Rebecca Diaz (Ludmilla) is delightful to watch as an actress. Her character is always likeable even though she is the cause of all the turmoil. She is charming in the movie theatre scene with Volodya as she chuckles apologetically at her own unbridled outburst in response to the film. Throughout the show Diaz struggles vocally in the area around her break, and her voice tends to sound thin at the bottom of her head voice. It does not always lend itself to blending as well with the other voices as it should. That said, however, she does a fine job both singing and acting in a shining solo moment at the train station scene near the end of the show.

This is a show not best suited to demonstrate to the comedic talents of Noah Levine (Volodya). His reedy sounding voice is too often off-center of his pitch in group numbers. He seems to also be unsure of his placement in solo moments. Worst of all, he seems to be aware of his vocal shortcomings, as his normally sure acting choices seemed hesitant and/or not reflected in his facial expressions. Aside from a warm moment shared with Ludmilla as the movie theatre, his character fails to connect with the audience.

There is some very good direction in this production. I wish everyone who staged an opera would pay as much attention to the acting moments, and give us less of people just standing and singing as if in a recital. However, with all due respect to Outré and all the other local South Florida theatre companies, you do not do an opera without classically trained voices. In the same way, you do not do a ballet like "Swan Lake" without legitimately trained ballet dancers. In all fairness, there are indeed some musical theatre singers who have that training. Contemporary examples are Broadway's Kristin Chenoweth (with a Masters in Opera Performance) and Audra McDonald (with a BA in Classical Voice from Julliard). To cast someone in an opera who is not truly equipped and trained to sing in that manner is a disservice to everyone involved. We can all pretend it's a pleasant enough evening's entertainment, but the trained musicians and the savvy audience members in the crowd know the score.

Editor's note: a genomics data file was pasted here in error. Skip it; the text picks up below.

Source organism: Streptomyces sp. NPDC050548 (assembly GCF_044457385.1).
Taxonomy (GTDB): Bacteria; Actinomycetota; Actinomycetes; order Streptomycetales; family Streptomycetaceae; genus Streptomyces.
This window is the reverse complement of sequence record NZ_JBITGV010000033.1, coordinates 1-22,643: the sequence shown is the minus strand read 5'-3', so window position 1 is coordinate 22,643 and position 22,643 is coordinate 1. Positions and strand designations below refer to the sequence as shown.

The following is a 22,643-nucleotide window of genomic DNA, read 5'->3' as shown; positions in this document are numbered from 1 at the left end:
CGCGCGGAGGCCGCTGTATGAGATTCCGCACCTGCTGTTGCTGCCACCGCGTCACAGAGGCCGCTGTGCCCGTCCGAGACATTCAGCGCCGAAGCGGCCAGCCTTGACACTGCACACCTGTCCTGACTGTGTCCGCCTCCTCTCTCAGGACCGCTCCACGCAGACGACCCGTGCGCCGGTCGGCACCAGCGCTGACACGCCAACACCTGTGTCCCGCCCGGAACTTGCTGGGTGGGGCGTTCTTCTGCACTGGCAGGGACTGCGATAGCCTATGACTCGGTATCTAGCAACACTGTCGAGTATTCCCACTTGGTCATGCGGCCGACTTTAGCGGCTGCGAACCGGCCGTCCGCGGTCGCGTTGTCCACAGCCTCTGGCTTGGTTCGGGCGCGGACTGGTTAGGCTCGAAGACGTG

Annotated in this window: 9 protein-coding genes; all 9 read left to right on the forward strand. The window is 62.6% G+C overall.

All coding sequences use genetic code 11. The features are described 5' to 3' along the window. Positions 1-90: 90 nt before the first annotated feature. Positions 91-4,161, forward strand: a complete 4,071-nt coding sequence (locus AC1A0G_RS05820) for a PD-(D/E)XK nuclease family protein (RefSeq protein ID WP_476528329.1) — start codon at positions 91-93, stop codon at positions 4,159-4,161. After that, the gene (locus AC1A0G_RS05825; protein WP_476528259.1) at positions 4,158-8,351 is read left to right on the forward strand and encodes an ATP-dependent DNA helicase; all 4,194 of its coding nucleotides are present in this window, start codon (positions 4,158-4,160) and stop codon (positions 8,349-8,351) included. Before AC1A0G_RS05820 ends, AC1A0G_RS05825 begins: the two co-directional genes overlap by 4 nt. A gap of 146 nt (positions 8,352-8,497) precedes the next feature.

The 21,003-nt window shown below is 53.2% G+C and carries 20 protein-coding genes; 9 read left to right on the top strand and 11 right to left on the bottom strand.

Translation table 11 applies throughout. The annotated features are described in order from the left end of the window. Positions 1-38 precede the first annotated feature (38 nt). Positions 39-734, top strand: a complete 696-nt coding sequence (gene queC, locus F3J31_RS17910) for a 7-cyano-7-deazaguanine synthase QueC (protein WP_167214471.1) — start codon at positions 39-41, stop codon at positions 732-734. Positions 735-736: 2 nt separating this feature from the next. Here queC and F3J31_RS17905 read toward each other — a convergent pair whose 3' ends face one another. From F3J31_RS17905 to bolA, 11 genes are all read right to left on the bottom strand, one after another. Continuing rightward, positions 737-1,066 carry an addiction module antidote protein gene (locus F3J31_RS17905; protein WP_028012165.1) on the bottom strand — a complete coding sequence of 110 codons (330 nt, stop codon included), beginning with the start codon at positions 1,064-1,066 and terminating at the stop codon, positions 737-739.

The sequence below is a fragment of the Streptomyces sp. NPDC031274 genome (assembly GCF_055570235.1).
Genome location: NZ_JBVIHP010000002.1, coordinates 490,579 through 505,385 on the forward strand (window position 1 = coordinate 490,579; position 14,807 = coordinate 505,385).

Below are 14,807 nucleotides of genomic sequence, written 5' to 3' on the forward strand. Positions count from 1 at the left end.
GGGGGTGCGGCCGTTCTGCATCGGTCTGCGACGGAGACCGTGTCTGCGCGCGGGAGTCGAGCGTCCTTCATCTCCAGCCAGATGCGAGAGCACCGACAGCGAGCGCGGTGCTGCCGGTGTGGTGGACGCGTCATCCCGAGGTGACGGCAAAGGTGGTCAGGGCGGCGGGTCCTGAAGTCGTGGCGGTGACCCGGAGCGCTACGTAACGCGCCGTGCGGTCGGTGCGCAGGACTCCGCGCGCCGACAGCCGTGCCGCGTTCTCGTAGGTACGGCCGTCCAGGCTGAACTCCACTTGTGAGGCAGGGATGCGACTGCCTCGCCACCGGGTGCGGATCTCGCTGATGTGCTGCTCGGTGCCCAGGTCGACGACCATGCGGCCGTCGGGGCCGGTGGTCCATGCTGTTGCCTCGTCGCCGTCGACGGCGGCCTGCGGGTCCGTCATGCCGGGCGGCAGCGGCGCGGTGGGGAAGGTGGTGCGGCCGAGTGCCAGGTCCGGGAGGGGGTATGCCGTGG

The Outré Theatre production of Bed and Sofa: A Silent Movie Opera will be appearing through September 13, 2015, in the Abdo New River Room of the Broward Center for the Performing Arts in Ft. Lauderdale. For information and tickets, visit Outrétheatrecompany.com.

The Broward Center for the Performing Arts is located in the Riverwalk Arts & Entertainment District at 201 SW Fifth Avenue in Fort Lauderdale, FL. It houses the Au-Rene Theater, the Amaturo Theatre, and the Abdo New River Room, and has affiliated venues at the Parker Playhouse, the Rose and Alfred Miniaci Performing Arts Center, and the Aventura Arts & Cultural Center. The Abdo space features cabaret style seating and table service and a full bar.

The Outré Theatre Company began in 2011. They are an emerging professional theatre company hiring local Equity, and non-Equity actors and actresses. Their vision is to be a theatre that nurtures the creative spirit of individuals and the community through original and established works, utilizing a variety of mediums to engage the souls and imaginations of the artists and the audience. Their mission is to create theatre which stimulates thought, provokes reflection, and encourages activism.

Cast:
Ludmilla: Rebecca Diaz
Volodya: Noah Levine
Kolya: Elvin Negron

Crew:
Director/Scenic Design/Lighting Design: Skye Whitcomb
Musical Director: Caryl Fantel
Choreographer/Scenic Designer/Costume Designer: Sabrina Lynn Gore
Stage Manager: Noel Barry


Photo: Geoff Short